Frankenstein’s Army

(The gist: Are Frankenstein monsters technically considered zombies? Ultimately, it does not matter. Frankenstein’s Army is a fun horror movie either way. Waiting for the parade of zombot creations is like moving through a haunted house. I loved it.)

Before this review, a question of horror philosophy. Are Frankenstein-style monsters considered zombies? I suppose by the broad definition of zombies as dead humans who have been reanimated, they most definitely are. They start as multiple dead people, in fact. However, the circumstances of reanimation, the assembly of numerous corpses by an outside party, potentially either makes these creations not zombies or an additional subcategory within zombies.

In Frankenstein’s Army, the doctor insists that his creations are still living. Do we take that to mean that their hearts beating and blood pumping or some other hallmark of life, or is he defining life by the machinery he has infused into the bodies? And if they are in fact still living or classified as “alive” and not the reanimated undead, could they be considered zombies?

Food for thought. And since the creations in Frankenstein’s Army are not feasting on the victims, rather serve their creator obediently, I am very tempted to not classify them in the zombie category. Whether they called Zombots or not.

Completely, regardless of whether the creatures in Frankenstein’s Army are zombies are not, the movie was quality horror for me.

Frankenstein’s Army follows, in well executed first person perspective (mockumentary, docudrama, pick your term), a Russian unit as they stumble upon a secret Nazi lab.

The mere idea of Nazis encapsulates one of the most horrific chapters in human history. Bringing that connotation, reaction, and imagery into the horror genre only amplifies any horror or disturbing subject matter that is going to be presented. Bringing Nazis into horror is like pouring that booster shot of tequila into a margarita. Sure, it is not completely necessary and might even be overkill at times, but it certainly increases the punch.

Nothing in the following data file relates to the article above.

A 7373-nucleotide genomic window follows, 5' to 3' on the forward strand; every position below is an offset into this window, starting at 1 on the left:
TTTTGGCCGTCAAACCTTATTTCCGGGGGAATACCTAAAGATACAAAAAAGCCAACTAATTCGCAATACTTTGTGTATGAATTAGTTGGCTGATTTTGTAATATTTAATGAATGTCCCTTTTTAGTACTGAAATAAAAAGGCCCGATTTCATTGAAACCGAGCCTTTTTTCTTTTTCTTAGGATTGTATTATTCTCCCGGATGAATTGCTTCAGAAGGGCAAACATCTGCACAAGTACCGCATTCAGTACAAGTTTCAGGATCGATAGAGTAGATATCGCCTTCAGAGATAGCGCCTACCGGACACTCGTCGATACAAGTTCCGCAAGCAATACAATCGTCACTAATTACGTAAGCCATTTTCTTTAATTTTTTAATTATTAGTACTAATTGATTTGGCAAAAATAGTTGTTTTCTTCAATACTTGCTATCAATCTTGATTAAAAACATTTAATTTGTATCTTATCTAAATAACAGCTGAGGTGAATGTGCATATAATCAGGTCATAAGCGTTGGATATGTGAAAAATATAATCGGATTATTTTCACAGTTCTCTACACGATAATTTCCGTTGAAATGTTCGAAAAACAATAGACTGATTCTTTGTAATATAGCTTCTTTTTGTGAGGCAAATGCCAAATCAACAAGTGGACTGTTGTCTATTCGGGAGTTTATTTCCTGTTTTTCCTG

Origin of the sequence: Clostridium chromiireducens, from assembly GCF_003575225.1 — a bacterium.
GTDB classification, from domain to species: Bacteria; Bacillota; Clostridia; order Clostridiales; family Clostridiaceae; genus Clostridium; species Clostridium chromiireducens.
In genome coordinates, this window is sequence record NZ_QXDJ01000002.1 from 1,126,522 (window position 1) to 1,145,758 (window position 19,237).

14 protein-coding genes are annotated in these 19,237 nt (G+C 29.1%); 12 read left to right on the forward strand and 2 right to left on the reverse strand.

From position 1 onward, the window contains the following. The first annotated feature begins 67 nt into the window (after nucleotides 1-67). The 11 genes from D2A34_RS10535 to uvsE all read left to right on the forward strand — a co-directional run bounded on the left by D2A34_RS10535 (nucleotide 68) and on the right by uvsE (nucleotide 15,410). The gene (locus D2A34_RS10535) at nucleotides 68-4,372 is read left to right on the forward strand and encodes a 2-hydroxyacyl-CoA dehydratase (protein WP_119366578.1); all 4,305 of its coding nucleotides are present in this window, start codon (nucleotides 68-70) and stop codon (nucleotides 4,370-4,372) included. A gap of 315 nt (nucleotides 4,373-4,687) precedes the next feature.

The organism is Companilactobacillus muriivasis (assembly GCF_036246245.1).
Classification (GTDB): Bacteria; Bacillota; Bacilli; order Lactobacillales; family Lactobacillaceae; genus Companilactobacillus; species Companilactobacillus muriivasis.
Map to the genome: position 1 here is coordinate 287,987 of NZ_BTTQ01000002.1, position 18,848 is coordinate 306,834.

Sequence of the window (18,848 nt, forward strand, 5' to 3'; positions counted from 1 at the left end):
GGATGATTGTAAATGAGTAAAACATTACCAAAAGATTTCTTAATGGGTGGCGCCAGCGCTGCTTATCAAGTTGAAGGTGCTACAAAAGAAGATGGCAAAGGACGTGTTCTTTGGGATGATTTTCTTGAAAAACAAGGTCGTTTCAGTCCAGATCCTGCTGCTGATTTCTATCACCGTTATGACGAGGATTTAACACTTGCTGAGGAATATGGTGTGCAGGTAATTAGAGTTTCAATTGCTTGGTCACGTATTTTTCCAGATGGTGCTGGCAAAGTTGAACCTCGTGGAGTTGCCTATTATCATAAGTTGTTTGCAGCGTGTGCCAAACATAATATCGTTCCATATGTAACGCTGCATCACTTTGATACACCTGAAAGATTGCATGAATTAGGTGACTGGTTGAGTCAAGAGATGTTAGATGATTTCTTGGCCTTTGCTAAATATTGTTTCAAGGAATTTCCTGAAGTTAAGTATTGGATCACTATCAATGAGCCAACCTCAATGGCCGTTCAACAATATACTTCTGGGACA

For me, watching Frankenstein’s Army felt like moving through a haunted house. The camera moved from room to room of a terrifying setting as creatures shifted in the background and popped out to scare me. I found myself on the edge of my seat, less because I was frightened and more because I could not wait to see what would emerge next.

The Nazi Frankenstein-esque creations ranged from the ridiculous to the comical to the disturbing to the frightening. All, however, were interesting. I could glean sufficient entertainment simply from watching to see what amalgamation of man and machine would emerge next. My personal favorite was the one with a saw as a long needle nose on elevated crutches.

The characters also grew on me. They were raw, flawed, realistic. As their situation became more dire, there base natures became more apparent. I enjoyed when the “cameraman” took on his own personality and role within the movie, and I loved the way things unfolded for them all.

It was fun. Watching the movie in its most active scenes was like riding a theme park ride or, as I said, moving through a haunted house. I can say I genuinely enjoyed the ride. From the creativity of the creations to the plot to the characters. The whole movie for me was simply enjoyable.